The unfolding impact of the Citizens United decision remains in the news.  On NPR's "Talk of the Nation," NPR's Peter Overby, Harvard's Lawrence Lessig, and former Republican strategist Dan Schnur discuss the ruling's effect on the upcoming midterm elections.  C-SPAN.org has video of a panel discussion on how Citizens United will affect nonprofit organizations, an event sponsored by the Hudson Institute, the Alliance for Justice, the Center for Lobbying in the Public Interest, and OMB Watch.  And today's New York Times features an editorial describing the Schumer-Van Hollen bill, a legislative response to Citizens United, as a "welcome, if partial, fix": "[o]ne important element missing is a requirement that shareholders approve of campaign expenditures."

Amidst recent online chatter about whether states have a right to secede emerges a 2006 letter from Justice Scalia, written to a writer seeking advice for a screenplay.  Justice Scalia's take?: "[T]he answer is clear. If there was any constitutional issue resolved by the Civil War, it is that there is no right to secede. (Hence, in the Pledge of Allegiance, "one Nation, indivisible.')"  Eric Turkewitz of New York Personal Injury Law Blog has a copy of the letter, which was written to his brother, along with the letter's back-story.

Justice Breyer's visit to Yale for a pair of lectures (noted in yesterday's round-up) is covered in stories in the Yale Daily News and the New Haven Register.  Breyer discussed Bush v. Gore, citing it "as an example of just how strong the rule of law is in this country," according to the WSJ Law Blog.

On her Court Beat blog, USA Today's Joan Biskupic reflects on the speculation that there could be two vacancies on the Court soon, and she catalogs "when retiring justices told us when they were going" in each such instance over the last twenty-five years. (Tom Goldstein of this blog gives his take on the speculation on our Twitter feed: "so much, grossly overblown discussion of "two vacancies' this summer. Will. Not. Happen.")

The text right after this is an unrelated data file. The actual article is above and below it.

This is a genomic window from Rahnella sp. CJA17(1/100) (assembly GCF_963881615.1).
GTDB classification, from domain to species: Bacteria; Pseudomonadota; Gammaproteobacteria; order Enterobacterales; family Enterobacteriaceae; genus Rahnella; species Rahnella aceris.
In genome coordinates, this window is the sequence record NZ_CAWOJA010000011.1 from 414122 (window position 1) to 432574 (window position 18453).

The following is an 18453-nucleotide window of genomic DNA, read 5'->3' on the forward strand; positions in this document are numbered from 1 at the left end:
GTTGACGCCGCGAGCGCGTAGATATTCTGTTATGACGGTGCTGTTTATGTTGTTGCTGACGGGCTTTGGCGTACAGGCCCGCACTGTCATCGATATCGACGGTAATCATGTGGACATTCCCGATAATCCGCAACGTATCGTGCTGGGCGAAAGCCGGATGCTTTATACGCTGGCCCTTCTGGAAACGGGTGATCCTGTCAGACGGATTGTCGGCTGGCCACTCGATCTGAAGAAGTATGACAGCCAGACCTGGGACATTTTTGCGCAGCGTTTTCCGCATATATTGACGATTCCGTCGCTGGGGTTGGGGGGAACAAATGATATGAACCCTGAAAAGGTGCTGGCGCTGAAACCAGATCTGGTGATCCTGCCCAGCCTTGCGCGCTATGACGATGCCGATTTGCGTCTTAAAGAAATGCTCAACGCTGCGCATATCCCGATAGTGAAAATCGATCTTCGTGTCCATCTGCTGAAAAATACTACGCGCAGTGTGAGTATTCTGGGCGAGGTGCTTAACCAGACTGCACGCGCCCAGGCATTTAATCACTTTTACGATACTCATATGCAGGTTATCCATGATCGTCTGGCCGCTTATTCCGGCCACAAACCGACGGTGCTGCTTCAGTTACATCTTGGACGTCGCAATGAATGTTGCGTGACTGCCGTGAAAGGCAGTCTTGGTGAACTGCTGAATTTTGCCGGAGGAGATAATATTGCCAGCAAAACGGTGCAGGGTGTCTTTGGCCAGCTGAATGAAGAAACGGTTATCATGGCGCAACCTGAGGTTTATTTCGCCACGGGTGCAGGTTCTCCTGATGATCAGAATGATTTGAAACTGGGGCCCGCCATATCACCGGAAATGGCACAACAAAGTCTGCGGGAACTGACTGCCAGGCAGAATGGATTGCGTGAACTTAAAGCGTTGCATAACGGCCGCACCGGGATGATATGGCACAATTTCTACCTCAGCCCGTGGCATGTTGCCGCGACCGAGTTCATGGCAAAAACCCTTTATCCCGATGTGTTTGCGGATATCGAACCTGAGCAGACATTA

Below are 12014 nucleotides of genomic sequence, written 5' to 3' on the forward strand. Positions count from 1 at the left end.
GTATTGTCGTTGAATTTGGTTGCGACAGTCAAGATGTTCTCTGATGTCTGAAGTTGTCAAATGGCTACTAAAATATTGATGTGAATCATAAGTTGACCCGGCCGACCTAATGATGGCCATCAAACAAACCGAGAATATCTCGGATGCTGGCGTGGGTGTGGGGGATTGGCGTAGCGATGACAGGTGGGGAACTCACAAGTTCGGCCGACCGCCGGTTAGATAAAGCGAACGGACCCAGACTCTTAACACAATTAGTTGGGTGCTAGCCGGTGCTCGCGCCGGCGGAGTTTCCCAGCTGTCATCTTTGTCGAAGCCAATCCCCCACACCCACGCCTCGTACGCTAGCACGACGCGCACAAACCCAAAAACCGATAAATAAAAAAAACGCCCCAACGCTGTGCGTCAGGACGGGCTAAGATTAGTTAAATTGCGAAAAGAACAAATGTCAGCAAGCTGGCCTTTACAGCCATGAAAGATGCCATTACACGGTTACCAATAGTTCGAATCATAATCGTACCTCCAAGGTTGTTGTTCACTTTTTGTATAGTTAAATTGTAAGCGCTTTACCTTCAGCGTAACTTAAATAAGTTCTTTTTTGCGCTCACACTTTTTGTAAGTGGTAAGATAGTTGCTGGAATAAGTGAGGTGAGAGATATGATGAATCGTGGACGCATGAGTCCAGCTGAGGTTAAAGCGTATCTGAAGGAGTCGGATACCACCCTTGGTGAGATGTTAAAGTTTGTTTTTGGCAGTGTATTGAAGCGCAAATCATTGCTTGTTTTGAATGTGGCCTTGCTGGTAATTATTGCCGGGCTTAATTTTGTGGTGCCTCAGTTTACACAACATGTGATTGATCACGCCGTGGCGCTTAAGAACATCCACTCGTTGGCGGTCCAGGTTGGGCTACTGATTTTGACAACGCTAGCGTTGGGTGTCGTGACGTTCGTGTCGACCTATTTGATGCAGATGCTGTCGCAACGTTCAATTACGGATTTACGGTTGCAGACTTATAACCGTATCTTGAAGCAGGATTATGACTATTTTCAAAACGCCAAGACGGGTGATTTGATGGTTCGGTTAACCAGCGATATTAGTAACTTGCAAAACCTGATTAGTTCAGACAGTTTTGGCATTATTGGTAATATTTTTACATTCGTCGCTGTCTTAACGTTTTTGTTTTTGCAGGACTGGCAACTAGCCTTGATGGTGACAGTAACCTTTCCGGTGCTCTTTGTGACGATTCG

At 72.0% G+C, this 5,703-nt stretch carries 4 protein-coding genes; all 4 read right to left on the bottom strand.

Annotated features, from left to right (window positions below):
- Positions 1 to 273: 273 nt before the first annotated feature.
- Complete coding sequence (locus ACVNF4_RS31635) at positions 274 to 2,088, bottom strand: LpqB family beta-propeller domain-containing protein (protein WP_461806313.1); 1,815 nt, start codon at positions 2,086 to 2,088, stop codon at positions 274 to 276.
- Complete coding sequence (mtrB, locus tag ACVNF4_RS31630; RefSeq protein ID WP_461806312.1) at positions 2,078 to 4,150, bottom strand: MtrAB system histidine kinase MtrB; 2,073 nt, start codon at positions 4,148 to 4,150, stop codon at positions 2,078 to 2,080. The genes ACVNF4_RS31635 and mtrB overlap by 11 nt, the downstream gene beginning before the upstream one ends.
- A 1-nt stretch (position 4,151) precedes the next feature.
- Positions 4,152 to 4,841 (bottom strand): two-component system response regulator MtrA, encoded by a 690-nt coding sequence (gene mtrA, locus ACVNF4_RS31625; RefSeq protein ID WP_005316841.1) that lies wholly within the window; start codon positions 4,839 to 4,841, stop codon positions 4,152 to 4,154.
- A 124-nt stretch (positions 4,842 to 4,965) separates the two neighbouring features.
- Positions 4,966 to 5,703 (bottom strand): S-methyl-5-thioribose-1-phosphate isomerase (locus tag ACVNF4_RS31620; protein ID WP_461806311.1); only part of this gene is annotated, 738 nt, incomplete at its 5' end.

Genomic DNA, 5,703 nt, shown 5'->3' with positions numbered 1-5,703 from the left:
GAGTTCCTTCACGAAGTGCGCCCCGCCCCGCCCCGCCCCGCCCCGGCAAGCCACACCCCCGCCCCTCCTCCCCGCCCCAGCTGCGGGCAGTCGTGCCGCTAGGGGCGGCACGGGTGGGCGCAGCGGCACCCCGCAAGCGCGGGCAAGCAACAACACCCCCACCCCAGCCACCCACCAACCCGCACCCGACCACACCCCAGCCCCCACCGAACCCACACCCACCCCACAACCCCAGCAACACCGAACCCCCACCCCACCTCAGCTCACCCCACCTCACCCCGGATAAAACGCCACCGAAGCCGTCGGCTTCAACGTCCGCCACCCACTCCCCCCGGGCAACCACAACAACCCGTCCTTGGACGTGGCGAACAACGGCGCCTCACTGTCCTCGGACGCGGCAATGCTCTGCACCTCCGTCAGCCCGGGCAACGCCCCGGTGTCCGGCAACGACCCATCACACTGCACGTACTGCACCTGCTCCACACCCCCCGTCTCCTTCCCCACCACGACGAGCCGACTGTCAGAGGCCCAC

At the Volokh Conspiracy, John Elwood writes about a petition that has been relisted twice, Harrington v. Richter (09-587), which he characterizes as "in some ways a stereotype of a summary reversal candidate."  (Indeed, this blog has deemed it a "petition to watch.")  On the topic of summary reversals, Kevin Russell has a post on this blog analyzing the "unusually large number of summary reversals this term."

Briefly, Doug Berman of Sentencing Law and Policy takes issue with a New York Times editorial, featured in yesterday's round-up, on the Supreme Court and California's three-strikes law; changes to Arizona's judicial selection process, opposed by Justice O'Connor and covered in Monday's round-up, have passed Arizona's Senate Judiciary Committee, according to the East Valley Tribune; and Steven Skurka of CTV.ca writes about the impact of this Term's trio of "honest services" cases (Black, Weyhrauch, and Skilling) on the prosecution of former Illinois governor Rod Blagojevich.

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